​Calls for safety improvements as fifth cyclist dies on London's streets


Bow cyclist death

A fifth cyclist in the space of two weeks has died while cycling along the streets of London.

The male cyclist was hit by a bus at 11:30pm last night. Scotland Yard said he was attended to at the scene and transferred to hospital, but passed away at around 4am today.

The incident occurred at the junction of Whitechapel Road and Commercial Road in Aldgate, East London.

According to The Daily Mail, the bus driver was treated for shock at the scene.

Boris Johnson, the Mayor of London has been called upon to make London's streets safer for cyclists after a spate of similar tragic accidents in recent days.

Four other cyclists have been involved in fatal collisions in the capital since last Tuesday.

One, which occurred yesterday, involved a woman in her 20s on the CS2 cycling route in Bow.

Following that incident, John Biggs, the leader of the Labour opposition group on the London Assembly, told The Daily Express: "The Mayor must stop calling CS2 a cycle superhighway and encouraging cyclists to use it unless he urgently implements safety measures that will protect these vulnerable road users along the whole route.

"My view, which is shared by the coroner who recently investigated the deaths of two cyclists on Cycle Superhighway 2, is the blue paint on the road creates a false sense of safety and security for cyclists.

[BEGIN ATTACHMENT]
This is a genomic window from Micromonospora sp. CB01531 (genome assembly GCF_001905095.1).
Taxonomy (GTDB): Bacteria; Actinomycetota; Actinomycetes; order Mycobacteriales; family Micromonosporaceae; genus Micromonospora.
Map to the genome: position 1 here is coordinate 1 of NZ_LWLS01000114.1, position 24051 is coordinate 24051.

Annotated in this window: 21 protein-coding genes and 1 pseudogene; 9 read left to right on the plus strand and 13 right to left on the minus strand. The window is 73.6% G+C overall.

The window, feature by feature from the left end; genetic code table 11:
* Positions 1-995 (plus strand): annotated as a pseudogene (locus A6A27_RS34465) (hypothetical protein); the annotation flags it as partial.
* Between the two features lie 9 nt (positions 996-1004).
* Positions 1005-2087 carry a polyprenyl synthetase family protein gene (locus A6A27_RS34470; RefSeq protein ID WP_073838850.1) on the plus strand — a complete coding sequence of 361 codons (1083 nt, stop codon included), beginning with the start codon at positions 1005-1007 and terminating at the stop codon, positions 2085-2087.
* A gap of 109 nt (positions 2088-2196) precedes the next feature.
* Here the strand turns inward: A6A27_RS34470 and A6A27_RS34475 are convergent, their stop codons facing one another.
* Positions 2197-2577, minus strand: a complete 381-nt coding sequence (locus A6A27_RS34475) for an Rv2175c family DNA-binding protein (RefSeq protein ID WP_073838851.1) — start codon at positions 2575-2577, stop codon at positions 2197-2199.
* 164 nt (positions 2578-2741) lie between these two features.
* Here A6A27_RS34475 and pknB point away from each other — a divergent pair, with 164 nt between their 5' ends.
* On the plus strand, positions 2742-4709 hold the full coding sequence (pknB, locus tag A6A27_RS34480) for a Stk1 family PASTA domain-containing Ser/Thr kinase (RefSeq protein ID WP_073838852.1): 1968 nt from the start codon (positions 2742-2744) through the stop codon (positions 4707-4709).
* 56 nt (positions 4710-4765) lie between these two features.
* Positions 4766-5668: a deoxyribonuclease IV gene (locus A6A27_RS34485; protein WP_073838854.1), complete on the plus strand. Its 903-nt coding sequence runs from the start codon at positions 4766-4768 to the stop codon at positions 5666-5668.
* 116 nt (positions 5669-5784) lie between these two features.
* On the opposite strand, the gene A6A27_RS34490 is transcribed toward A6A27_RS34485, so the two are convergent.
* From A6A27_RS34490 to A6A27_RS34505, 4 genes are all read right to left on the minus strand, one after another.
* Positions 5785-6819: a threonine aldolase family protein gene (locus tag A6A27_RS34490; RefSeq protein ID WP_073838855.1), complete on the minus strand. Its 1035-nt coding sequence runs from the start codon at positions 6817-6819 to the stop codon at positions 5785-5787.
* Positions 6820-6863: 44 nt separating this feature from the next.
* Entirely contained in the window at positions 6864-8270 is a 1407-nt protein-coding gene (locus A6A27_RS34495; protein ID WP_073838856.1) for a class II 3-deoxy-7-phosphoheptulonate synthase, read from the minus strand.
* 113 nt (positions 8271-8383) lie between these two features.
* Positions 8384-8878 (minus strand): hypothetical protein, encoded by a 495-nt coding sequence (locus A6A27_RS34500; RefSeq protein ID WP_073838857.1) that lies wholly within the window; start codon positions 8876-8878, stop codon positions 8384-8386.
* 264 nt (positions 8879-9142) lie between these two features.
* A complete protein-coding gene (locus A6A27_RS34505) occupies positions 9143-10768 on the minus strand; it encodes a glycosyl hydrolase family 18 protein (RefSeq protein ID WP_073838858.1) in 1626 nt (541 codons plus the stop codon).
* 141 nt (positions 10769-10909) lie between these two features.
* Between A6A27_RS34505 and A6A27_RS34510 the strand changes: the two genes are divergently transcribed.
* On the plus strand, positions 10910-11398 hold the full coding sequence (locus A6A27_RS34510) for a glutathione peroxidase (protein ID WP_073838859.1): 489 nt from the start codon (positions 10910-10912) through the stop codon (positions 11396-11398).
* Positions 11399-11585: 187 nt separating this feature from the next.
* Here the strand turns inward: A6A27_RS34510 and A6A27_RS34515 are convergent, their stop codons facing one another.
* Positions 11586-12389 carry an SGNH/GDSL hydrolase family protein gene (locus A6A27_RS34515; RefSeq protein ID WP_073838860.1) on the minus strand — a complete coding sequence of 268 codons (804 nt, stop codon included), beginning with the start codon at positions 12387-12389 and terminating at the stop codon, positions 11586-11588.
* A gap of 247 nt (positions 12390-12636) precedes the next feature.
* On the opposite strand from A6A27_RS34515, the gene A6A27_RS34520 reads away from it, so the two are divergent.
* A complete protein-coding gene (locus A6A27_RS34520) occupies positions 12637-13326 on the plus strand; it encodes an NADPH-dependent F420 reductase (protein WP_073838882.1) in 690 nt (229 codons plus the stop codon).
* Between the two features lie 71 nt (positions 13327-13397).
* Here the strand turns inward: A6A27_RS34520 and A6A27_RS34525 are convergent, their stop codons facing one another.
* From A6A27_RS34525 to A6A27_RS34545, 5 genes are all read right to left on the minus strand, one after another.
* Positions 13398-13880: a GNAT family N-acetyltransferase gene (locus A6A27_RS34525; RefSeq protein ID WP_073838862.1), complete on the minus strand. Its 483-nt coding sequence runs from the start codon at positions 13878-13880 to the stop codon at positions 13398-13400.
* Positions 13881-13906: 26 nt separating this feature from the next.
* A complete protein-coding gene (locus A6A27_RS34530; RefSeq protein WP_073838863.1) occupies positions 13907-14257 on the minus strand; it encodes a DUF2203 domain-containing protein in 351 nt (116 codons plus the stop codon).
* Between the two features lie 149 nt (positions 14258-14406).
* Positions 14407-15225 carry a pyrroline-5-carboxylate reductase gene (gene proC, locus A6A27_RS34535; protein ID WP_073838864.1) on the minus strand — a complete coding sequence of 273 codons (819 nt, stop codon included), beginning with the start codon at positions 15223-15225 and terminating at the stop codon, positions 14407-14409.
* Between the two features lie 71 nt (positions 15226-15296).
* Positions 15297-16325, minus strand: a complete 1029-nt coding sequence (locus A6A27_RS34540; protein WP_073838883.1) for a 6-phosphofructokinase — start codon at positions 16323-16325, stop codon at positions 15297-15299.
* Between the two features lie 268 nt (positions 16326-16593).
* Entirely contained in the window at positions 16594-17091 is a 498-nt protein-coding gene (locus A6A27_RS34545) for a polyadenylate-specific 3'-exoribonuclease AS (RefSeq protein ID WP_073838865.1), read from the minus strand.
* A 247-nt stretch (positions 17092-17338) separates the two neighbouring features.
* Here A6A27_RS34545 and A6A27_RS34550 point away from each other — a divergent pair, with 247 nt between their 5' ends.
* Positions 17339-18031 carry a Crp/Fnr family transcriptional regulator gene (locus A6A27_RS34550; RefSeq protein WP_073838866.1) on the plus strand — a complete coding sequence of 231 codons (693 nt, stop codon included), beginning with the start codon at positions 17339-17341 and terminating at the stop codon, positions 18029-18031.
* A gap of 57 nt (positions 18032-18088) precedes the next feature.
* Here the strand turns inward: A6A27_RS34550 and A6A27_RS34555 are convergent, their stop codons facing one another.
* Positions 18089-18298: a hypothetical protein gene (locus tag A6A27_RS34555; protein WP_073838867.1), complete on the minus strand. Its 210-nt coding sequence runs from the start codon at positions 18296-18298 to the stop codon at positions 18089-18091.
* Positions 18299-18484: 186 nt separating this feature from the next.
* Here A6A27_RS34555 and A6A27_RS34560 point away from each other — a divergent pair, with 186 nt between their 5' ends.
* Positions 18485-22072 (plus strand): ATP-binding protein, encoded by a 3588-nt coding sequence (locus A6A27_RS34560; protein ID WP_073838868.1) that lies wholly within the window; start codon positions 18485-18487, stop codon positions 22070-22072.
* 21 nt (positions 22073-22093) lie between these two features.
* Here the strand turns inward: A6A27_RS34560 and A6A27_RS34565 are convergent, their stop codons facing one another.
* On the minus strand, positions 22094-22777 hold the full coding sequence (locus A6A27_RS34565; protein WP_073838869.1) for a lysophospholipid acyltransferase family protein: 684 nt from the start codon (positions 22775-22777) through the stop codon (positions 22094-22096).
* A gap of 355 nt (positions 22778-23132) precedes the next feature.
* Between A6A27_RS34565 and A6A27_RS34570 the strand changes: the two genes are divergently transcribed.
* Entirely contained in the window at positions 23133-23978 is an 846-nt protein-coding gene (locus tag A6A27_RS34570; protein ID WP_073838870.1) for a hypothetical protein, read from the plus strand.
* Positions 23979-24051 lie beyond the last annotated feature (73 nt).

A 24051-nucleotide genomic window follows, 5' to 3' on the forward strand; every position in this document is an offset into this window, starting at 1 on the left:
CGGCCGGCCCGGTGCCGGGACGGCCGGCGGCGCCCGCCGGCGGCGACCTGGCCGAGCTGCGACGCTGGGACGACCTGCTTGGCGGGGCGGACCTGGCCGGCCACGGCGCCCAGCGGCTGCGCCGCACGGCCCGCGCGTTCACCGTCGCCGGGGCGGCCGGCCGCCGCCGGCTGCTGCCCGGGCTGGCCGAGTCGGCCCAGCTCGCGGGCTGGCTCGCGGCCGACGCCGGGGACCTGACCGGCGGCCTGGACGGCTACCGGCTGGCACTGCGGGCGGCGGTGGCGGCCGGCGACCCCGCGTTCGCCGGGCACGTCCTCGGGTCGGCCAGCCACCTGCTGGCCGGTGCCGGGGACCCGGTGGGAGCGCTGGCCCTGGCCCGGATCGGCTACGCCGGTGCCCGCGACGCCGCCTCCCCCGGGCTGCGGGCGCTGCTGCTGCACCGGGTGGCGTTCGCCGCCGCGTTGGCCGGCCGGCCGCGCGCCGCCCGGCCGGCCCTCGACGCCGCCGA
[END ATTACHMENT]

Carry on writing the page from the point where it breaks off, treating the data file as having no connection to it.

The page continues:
"Instead we need the Mayor to act urgently and prioritise the safety of cyclists and pedestrians at Bow Roundabout and dangerous junctions which are particularly hazardous for vulnerable road users."

The chief executive of the London Cycling Campaign, which held a peaceful protest at Bow Roundabout last night, said that the accident had happened within metres of another cyclist's death in 2011.

Ashok Sinha added: "It's unbelievable that we are, again, two years after that death, calling on Mayor Boris Johnson to install cycling and pedestrian-safe traffic lights at Bow roundabout to prevent more Londoners being killed.

"A cyclist-specific traffic lights were recommended by TfL's own consultants before Superhighway 2 was built, but the recommendations of expert consultants, cyclists and pedestrians have been ignored."

Mr Johnson said that any death on London's roads was a tragedy, and added that his thoughts were with victim's relatives and friends.

"In the past decade, the number of cyclists in the capital has almost trebled and it is absolutely vital that we continue to invest huge sums of money into improving cycling infrastructure and making it as safe as possible," Mr Johnson added.